Adobe flash game-maker

'Sploder' looks promising - has game creators for different types of games :

Scratch with Friends

My 6 year old came up with this one: invite your friends to each add a character to a game, and see what happens.

Scratch UnLesson 1


Scratch from MIT is a great way to introduce kids to programming. Kids from 5 to 15 will enjoy creating their own animations and games, with engaging characters and a way to record their own voices or sound effects. It teaches real object oriented programming, but with a drag and drop interface that makes getting started and making changes easy and intuitive.

For the first experience with scratch, I would say rather than start with a formal lesson plan, to just encourage your child to explore and try different things. It would help if the parent or teacher spends an hour or two ahead of time to learn the interface.

Once the child has had a chance to play around and make things happen on the screen, then it is a good time to step back and ask, 'what would you like this program to do?' while encouraging the child to keep her goals fairly simple and doable.

Some simple initial goals to choose from:

Scratch that game-maker itch

Scratch from MIT : is a graphical interface for creating logical object-oriented programs, quickly and easily. I read a review of it in MAKE Magazine some months ago and finally tried it out. Looks extremely promising, and its easy to put together a simple intelligent animation in minutes. (well, a bit more for reading the instructions - but after I read them it didn't take long)

Teach Kids Programming with Javascript: Lesson 0 - Getting Started


Just copy and paste this code, and you'll have kids editing programs within a half-hour. All you need is any web browser and any text editor, like Notepad.

The first thing new programmers need to learn, is the Write-Save-Open ; Edit-Save-Reload sequence. Here's how it goes. First open up Notepad, or TextEdit, or any plain old text editor. Copy and paste the following into the editor:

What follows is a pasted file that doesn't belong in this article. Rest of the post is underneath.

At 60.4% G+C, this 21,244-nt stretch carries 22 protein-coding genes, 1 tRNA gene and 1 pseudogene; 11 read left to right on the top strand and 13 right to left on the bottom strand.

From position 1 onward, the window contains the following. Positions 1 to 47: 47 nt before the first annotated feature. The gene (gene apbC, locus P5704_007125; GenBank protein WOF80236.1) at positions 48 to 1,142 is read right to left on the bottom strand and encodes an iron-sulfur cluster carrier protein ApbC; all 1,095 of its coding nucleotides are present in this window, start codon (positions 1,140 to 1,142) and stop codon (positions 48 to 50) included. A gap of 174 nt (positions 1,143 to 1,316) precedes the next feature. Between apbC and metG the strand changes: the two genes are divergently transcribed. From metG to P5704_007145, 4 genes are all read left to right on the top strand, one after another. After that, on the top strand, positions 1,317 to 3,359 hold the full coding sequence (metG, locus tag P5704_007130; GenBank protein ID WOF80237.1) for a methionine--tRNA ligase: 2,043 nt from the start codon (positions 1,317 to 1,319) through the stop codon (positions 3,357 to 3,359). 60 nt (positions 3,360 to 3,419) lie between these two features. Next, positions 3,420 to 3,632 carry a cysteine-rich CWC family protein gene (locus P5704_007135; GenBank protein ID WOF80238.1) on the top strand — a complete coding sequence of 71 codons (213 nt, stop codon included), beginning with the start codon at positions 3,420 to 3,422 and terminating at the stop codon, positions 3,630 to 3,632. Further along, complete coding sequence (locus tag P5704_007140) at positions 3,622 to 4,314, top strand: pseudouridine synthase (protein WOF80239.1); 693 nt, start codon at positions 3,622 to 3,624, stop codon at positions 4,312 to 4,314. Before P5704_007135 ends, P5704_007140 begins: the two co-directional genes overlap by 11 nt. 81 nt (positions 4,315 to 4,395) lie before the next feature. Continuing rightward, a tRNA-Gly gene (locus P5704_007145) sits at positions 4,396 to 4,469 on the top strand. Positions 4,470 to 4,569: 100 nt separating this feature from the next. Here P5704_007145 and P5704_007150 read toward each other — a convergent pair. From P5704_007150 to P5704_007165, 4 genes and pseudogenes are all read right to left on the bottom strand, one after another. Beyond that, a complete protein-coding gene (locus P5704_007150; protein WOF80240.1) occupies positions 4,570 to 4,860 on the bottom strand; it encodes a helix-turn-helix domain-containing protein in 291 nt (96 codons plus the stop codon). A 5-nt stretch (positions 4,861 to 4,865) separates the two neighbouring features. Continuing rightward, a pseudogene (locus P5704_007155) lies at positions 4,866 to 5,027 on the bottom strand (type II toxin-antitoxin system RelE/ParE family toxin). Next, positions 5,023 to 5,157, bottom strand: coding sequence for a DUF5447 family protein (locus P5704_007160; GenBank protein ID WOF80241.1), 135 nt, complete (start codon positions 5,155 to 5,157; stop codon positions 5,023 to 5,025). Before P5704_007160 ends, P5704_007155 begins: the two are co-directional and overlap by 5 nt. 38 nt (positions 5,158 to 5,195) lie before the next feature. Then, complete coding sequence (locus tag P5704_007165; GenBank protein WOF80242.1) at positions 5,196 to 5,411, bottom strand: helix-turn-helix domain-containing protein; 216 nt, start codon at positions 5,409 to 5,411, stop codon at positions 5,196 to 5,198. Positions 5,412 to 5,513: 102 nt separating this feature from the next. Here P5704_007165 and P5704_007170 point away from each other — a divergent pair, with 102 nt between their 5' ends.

function popup() {

alert("Hello out there!");

<button onclick="popup()">

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2nd Grade
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Game programming with Javascript?

I like to start off teaching Javascript, because everyone with a computer has all the tools you need: a browser and a text editor. Its pretty easy to have kids change the screen color, make pop-ups appear, take user input and munge it around. But kids want to program games, so I'm considering Flash. In the meantime, here is a full-fledged Javascript game we may try to edit.

This is a blog post rather than a lesson plan, as we haven't tried it out yet!

How Many Questions?


This variation on Twenty Questions teaches kids a bit of information theory and lets them take a different approach to powers of 2.

First, the kids should be familiar with the regular game of Twenty Questions.

Then, ask as an open-ended question: "Suppose instead of the whole world. you were only allowed to think of certain objects. How many questions would it take to find the right one? What if the questions had to have only yes/no answers?"

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High School
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